Opening government initiatives have become central to a wide range of important policy and program goals of public administrations worldwide. These broad goals require initiatives that are both technologically sound and tailored to the demands of complex governance contexts in which they must function. Design and development of open government projects therefore require holistic analyses and planning that is suited to the task. Research and practice projects are providing provide governments with improved capabilities to better understand and support open government initiatives that look to increase information availability and usefulness, and ultimately generate public value. This panel will focus on the current open government landscape and the role research and practice innovations are playing in managing the complexity of opening government and facilitating the creation of public value.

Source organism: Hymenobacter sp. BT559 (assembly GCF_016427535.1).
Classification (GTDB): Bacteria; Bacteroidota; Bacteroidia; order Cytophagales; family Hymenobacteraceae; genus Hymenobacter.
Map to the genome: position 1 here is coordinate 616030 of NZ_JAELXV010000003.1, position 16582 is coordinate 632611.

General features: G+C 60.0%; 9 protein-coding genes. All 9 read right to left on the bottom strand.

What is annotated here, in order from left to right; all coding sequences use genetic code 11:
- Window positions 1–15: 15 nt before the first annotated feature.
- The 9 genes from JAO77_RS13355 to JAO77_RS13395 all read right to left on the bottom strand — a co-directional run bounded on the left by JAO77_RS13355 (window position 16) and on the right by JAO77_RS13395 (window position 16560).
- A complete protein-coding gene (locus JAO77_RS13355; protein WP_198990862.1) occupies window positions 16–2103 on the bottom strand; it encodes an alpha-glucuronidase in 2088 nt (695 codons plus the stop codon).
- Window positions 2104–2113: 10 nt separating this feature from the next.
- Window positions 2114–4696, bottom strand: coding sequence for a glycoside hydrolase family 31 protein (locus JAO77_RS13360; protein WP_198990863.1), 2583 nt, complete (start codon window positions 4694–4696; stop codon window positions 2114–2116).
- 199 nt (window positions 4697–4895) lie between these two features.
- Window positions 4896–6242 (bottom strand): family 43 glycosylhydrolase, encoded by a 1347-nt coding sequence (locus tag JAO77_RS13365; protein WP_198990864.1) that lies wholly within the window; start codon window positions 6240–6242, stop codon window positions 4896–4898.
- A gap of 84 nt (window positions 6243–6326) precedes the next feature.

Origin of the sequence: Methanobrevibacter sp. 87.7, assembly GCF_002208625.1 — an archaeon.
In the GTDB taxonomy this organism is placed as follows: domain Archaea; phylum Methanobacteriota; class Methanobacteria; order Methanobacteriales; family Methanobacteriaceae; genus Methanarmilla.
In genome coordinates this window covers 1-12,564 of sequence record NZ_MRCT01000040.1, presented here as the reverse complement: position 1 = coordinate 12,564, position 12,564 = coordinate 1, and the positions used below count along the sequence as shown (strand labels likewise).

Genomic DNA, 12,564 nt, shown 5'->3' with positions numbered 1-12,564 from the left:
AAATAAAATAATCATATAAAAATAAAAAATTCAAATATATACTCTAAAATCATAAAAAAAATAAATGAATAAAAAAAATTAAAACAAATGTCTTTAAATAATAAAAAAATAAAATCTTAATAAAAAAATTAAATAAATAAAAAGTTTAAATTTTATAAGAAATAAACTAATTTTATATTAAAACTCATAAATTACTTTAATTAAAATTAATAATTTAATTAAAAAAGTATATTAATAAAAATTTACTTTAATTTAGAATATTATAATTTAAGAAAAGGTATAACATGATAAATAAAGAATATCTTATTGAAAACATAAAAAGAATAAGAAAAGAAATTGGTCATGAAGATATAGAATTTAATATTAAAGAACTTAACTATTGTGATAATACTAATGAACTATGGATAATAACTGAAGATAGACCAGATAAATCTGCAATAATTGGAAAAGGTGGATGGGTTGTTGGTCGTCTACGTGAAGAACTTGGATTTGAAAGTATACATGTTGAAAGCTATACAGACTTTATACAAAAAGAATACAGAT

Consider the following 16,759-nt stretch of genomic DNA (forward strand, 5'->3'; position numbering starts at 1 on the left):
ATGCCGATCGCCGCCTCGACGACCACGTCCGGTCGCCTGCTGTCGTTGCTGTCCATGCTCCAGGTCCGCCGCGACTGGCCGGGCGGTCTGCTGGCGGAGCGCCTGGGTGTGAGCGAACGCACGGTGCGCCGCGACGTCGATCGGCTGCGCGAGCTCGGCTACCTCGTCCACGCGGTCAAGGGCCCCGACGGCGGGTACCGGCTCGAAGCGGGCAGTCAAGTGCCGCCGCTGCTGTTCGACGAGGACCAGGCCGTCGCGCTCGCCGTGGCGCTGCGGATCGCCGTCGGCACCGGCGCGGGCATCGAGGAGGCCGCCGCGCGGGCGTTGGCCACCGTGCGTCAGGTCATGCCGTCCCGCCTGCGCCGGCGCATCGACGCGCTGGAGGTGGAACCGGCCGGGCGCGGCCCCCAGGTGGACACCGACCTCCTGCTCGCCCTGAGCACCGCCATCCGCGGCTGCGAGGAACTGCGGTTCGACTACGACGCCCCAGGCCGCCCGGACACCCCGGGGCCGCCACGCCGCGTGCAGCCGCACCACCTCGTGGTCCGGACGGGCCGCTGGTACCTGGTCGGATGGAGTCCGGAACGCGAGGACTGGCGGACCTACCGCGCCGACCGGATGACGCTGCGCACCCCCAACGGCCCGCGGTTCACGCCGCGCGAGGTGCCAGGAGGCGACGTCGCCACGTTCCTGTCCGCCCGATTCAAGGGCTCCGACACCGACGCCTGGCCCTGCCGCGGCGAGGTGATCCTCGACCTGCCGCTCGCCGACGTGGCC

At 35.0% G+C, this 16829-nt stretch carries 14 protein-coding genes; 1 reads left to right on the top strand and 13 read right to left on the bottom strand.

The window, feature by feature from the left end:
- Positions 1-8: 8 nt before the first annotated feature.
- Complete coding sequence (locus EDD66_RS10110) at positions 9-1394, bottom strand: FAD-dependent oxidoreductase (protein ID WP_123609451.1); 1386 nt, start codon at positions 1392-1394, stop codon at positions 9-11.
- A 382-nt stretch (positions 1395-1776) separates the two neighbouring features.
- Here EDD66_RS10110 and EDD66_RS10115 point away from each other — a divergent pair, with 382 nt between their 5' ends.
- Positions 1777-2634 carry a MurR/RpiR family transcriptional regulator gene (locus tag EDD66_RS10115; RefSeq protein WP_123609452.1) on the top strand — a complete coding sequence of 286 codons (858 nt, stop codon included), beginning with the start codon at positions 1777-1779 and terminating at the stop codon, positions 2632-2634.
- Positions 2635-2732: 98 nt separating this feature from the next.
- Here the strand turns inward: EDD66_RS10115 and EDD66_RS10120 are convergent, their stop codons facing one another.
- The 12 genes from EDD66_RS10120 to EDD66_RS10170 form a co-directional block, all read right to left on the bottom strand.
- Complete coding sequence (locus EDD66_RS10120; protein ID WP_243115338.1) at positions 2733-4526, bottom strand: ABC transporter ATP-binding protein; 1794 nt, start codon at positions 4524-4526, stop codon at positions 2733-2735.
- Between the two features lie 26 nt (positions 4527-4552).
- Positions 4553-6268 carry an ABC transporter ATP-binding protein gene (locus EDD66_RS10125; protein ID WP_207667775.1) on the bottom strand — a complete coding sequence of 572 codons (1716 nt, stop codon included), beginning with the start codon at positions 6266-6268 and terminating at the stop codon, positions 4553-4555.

Moderator: Jackeline Solivan, E-Government Fellow, Cornell eRulemaking Initiative, Cornell Law School